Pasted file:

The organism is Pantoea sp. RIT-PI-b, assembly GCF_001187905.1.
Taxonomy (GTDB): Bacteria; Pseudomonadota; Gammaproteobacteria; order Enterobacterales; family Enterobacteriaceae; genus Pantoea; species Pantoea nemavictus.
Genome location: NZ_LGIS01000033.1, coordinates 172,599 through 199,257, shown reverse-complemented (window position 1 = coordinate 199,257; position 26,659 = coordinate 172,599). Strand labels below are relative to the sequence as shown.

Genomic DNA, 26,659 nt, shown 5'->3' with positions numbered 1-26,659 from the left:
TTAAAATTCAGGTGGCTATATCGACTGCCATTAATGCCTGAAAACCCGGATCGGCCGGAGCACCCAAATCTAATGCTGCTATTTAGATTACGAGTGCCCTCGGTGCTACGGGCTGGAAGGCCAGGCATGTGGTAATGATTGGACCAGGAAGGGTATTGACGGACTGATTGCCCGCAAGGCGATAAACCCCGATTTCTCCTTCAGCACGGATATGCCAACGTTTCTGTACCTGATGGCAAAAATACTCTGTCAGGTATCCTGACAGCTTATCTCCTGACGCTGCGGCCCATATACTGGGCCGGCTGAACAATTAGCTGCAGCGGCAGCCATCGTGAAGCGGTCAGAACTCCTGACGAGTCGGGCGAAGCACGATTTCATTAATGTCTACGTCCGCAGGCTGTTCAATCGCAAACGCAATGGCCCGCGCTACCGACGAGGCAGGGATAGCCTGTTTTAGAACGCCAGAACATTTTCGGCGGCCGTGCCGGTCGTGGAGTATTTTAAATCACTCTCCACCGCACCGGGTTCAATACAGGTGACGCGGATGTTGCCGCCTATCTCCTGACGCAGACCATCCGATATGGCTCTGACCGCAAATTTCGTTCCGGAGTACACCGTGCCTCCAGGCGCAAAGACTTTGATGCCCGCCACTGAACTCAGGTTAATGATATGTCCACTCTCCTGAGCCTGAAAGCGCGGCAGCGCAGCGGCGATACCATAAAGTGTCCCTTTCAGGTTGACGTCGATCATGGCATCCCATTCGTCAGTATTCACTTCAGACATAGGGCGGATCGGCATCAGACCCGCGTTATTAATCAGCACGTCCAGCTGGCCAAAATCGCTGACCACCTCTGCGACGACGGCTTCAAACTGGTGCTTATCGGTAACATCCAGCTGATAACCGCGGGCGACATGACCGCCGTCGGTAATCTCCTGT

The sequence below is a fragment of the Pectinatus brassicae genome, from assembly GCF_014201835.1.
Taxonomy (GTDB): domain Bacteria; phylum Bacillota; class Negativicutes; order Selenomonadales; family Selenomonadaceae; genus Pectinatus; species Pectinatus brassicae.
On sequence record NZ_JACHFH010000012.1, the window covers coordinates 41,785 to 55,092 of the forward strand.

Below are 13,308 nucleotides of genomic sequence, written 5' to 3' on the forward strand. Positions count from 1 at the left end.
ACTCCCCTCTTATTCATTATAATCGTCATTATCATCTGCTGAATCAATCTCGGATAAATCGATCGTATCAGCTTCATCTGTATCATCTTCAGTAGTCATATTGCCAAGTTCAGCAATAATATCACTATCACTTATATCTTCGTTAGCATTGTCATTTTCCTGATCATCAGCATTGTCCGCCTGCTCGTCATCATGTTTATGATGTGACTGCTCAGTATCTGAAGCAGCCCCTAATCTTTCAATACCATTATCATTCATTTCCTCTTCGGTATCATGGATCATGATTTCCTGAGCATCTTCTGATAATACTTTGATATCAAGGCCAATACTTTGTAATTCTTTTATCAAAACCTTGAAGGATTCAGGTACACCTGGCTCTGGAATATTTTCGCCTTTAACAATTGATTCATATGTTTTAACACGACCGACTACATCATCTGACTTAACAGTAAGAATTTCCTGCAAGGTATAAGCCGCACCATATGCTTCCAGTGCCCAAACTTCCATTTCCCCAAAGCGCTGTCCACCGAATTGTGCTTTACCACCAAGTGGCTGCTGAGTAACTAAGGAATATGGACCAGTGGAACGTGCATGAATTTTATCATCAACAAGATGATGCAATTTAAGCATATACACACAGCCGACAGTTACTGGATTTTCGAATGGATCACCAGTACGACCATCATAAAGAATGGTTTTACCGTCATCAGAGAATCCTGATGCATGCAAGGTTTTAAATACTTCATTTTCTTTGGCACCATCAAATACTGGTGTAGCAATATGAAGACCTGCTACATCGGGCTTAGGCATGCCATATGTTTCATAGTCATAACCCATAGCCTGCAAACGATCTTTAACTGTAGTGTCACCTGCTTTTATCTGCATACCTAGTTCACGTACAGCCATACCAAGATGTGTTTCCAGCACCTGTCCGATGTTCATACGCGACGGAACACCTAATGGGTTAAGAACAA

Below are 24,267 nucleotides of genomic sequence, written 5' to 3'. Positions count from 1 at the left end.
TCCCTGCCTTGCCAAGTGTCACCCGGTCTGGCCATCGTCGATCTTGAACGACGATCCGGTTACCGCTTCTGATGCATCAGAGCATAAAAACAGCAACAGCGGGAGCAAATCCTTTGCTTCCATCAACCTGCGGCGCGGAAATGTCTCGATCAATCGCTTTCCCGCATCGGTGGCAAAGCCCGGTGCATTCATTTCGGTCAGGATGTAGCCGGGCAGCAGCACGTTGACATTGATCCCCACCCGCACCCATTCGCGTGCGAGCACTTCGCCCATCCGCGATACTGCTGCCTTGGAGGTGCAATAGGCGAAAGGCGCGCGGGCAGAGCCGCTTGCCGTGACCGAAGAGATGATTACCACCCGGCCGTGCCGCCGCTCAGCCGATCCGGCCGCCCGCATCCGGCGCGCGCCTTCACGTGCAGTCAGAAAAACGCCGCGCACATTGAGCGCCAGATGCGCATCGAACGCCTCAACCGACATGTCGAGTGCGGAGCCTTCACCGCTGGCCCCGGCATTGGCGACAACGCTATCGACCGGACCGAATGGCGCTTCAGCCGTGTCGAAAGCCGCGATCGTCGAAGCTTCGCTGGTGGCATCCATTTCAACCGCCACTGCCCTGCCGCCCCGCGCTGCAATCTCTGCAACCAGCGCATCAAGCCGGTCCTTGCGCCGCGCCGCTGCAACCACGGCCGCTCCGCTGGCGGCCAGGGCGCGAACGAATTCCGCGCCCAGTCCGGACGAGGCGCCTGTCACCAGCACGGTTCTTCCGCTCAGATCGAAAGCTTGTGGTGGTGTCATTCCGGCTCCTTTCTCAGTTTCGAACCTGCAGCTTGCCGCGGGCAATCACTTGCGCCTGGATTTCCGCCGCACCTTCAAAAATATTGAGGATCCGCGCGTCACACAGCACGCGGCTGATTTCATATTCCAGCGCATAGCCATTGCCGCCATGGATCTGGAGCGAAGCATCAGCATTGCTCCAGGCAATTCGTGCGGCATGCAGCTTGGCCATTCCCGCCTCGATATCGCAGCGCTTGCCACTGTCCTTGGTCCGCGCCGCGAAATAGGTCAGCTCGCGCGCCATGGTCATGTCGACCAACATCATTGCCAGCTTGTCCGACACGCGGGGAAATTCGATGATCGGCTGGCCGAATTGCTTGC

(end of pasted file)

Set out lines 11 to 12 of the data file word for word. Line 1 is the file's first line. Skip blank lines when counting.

Below are 24,267 nucleotides of genomic sequence, written 5' to 3'. Positions count from 1 at the left end.
TCCCTGCCTTGCCAAGTGTCACCCGGTCTGGCCATCGTCGATCTTGAACGACGATCCGGTTACCGCTTCTGATGCATCAGAGCATAAAAACAGCAACAGCGGGAGCAAATCCTTTGCTTCCATCAACCTGCGGCGCGGAAATGTCTCGATCAATCGCTTTCCCGCATCGGTGGCAAAGCCCGGTGCATTCATTTCGGTCAGGATGTAGCCGGGCAGCAGCACGTTGACATTGATCCCCACCCGCACCCATTCGCGTGCGAGCACTTCGCCCATCCGCGATACTGCTGCCTTGGAGGTGCAATAGGCGAAAGGCGCGCGGGCAGAGCCGCTTGCCGTGACCGAAGAGATGATTACCACCCGGCCGTGCCGCCGCTCAGCCGATCCGGCCGCCCGCATCCGGCGCGCGCCTTCACGTGCAGTCAGAAAAACGCCGCGCACATTGAGCGCCAGATGCGCATCGAACGCCTCAACCGACATGTCGAGTGCGGAGCCTTCACCGCTGGCCCCGGCATTGGCGACAACGCTATCGACCGGACCGAATGGCGCTTCAGCCGTGTCGAAAGCCGCGATCGTCGAAGCTTCGCTGGTGGCATCCATTTCAACCGCCACTGCCCTGCCGCCCCGCGCTGCAATCTCTGCAACCAGCGCATCAAGCCGGTCCTTGCGCCGCGCCGCTGCAACCACGGCCGCTCCGCTGGCGGCCAGGGCGCGAACGAATTCCGCGCCCAGTCCGGACGAGGCGCCTGTCACCAGCACGGTTCTTCCGCTCAGATCGAAAGCTTGTGGTGGTGTCATTCCGGCTCCTTTCTCAGTTTCGAACCTGCAGCTTGCCGCGGGCAATCACTTGCGCCTGGATTTCCGCCGCACCTTCAAAAATATTGAGGATCCGCGCGTCACACAGCACGCGGCTGATTTCATATTCCAGCGCATAGCCATTGCCGCCATGGATCTGGAGCGAAGCATCAGCATTGCTCCAGGCAATTCGTGCGGCATGCAGCTTGGCCATTCCCGCCTCGATATCGCAGCGCTTGCCACTGTCCTTGGTCCGCGCCGCGAAATAGGTCAGCTCGCGCGCCATGGTCATGTCGACCAACATCATTGCCAGCTTGTCCGACACGCGGGGAAATTCGATGATCGGCTGGCCGAATTGCTTGC